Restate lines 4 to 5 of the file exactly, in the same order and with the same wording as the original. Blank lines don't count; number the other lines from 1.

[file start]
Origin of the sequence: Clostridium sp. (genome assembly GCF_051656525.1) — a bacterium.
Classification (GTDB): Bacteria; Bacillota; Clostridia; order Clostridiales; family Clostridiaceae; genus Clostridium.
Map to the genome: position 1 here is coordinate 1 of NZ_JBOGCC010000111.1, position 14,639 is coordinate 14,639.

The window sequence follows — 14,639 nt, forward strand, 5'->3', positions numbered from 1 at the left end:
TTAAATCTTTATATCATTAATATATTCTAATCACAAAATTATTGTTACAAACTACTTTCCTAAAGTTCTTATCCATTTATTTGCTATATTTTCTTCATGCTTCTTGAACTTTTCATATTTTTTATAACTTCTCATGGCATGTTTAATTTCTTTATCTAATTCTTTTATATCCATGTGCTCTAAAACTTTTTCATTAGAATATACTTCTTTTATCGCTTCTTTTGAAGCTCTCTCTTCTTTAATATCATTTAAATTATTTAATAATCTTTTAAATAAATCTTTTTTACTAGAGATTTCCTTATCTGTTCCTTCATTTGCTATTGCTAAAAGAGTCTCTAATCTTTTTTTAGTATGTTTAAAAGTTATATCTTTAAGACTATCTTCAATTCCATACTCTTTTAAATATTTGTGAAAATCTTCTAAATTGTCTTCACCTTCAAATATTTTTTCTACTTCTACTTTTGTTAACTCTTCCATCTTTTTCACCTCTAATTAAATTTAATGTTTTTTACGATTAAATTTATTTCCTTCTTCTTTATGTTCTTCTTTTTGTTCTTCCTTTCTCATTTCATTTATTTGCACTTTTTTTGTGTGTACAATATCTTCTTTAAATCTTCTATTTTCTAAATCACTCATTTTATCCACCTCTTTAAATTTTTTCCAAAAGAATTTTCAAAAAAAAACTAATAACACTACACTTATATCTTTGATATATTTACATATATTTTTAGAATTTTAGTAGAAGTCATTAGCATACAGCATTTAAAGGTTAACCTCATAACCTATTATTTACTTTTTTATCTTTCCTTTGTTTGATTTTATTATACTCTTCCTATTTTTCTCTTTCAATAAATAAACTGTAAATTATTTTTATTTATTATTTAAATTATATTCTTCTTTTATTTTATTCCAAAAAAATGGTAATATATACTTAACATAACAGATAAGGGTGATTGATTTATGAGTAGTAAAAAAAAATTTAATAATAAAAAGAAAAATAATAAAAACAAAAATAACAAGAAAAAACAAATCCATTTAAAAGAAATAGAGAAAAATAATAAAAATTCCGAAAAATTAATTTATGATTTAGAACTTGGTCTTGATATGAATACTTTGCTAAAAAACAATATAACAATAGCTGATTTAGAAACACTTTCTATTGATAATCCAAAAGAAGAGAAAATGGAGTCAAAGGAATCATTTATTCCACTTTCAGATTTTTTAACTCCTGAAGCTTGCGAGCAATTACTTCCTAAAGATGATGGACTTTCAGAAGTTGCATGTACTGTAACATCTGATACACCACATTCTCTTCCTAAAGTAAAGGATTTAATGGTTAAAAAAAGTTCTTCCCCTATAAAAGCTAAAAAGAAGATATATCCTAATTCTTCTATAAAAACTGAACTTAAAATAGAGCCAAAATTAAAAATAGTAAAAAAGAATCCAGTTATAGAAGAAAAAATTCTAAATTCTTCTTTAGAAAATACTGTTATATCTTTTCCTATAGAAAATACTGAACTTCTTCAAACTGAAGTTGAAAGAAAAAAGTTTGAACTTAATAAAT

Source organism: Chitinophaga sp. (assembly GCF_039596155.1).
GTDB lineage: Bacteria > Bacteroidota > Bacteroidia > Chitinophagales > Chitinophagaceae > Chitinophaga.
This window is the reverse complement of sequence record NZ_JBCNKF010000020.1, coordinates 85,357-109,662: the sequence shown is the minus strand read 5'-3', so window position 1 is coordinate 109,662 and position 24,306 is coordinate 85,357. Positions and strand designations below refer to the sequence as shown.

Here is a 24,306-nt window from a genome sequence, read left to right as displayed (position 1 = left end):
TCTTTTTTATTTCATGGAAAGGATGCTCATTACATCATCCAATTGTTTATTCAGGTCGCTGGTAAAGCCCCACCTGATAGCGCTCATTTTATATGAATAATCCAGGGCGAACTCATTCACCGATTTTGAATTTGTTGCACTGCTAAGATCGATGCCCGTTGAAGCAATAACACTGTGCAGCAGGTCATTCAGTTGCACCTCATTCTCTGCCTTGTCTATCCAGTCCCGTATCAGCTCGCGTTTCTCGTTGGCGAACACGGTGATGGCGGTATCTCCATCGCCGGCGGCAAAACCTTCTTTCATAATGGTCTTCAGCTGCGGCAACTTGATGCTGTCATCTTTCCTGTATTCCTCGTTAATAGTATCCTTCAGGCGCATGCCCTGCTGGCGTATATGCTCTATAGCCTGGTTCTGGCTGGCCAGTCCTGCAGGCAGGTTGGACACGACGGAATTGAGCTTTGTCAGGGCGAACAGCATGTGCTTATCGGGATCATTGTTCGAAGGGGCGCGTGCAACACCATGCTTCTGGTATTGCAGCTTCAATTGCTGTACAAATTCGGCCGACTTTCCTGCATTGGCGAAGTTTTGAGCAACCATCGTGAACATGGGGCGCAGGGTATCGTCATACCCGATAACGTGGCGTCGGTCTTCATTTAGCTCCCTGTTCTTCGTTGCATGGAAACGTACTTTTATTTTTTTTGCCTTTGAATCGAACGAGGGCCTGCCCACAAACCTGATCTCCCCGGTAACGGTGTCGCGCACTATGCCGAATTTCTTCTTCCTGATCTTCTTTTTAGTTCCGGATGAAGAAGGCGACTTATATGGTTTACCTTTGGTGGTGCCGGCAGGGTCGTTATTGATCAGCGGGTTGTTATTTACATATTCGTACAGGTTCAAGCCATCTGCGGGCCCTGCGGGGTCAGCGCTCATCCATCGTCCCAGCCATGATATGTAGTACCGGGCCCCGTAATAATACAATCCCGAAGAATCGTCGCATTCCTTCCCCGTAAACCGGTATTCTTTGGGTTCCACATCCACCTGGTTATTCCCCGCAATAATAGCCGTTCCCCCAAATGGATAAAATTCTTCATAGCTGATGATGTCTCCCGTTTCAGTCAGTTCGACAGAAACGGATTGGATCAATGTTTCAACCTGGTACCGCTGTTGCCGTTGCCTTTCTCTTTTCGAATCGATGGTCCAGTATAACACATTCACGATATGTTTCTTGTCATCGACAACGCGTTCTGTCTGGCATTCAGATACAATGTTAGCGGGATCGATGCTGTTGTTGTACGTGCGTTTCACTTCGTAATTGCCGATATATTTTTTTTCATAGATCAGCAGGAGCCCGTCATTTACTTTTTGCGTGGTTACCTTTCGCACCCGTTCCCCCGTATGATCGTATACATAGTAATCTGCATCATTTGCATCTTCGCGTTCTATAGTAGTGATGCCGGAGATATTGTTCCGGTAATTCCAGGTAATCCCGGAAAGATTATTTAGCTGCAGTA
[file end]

The window sequence follows — 14,639 nt, forward strand, 5'->3', positions numbered from 1 at the left end:
TTAAATCTTTATATCATTAATATATTCTAATCACAAAATTATTGTTACAAACTACTTTCCTAAAGTTCTTATCCATTTATTTGCTATATTTTCTTCATGCTTCTTGAACTTTTCATATTTTTTATAACTTCTCATGGCATGTTTAATTTCTTTATCTAATTCTTTTATATCCATGTGCTCTAAAACTTTTTCATTAGAATATACTTCTTTTATCGCTTCTTTTGAAGCTCTCTCTTCTTTAATATCATTTAAATTATTTAATAATCTTTTAAATAAATCTTTTTTACTAGAGATTTCCTTATCTGTTCCTTCATTTGCTATTGCTAAAAGAGTCTCTAATCTTTTTTTAGTATGTTTAAAAGTTATATCTTTAAGACTATCTTCAATTCCATACTCTTTTAAATATTTGTGAAAATCTTCTAAATTGTCTTCACCTTCAAATATTTTTTCTACTTCTACTTTTGTTAACTCTTCCATCTTTTTCACCTCTAATTAAATTTAATGTTTTTTACGATTAAATTTATTTCCTTCTTCTTTATGTTCTTCTTTTTGTTCTTCCTTTCTCATTTCATTTATTTGCACTTTTTTTGTGTGTACAATATCTTCTTTAAATCTTCTATTTTCTAAATCACTCATTTTATCCACCTCTTTAAATTTTTTCCAAAAGAATTTTCAAAAAAAAACTAATAACACTACACTTATATCTTTGATATATTTACATATATTTTTAGAATTTTAGTAGAAGTCATTAGCATACAGCATTTAAAGGTTAACCTCATAACCTATTATTTACTTTTTTATCTTTCCTTTGTTTGATTTTATTATACTCTTCCTATTTTTCTCTTTCAATAAATAAACTGTAAATTATTTTTATTTATTATTTAAATTATATTCTTCTTTTATTTTATTCCAAAAAAATGGTAATATATACTTAACATAACAGATAAGGGTGATTGATTTATGAGTAGTAAAAAAAAATTTAATAATAAAAAGAAAAATAATAAAAACAAAAATAACAAGAAAAAACAAATCCATTTAAAAGAAATAGAGAAAAATAATAAAAATTCCGAAAAATTAATTTATGATTTAGAACTTGGTCTTGATATGAATACTTTGCTAAAAAACAATATAACAATAGCTGATTTAGAAACACTTTCTATTGATAATCCAAAAGAAGAGAAAATGGAGTCAAAGGAATCATTTATTCCACTTTCAGATTTTTTAACTCCTGAAGCTTGCGAGCAATTACTTCCTAAAGATGATGGACTTTCAGAAGTTGCATGTACTGTAACATCTGATACACCACATTCTCTTCCTAAAGTAAAGGATTTAATGGTTAAAAAAAGTTCTTCCCCTATAAAAGCTAAAAAGAAGATATATCCTAATTCTTCTATAAAAACTGAACTTAAAATAGAGCCAAAATTAAAAATAGTAAAAAAGAATCCAGTTATAGAAGAAAAAATTCTAAATTCTTCTTTAGAAAATACTGTTATATCTTTTCCTATAGAAAATACTGAACTTCTTCAAACTGAAGTTGAAAGAAAAAAGTTTGAACTTAATAAAT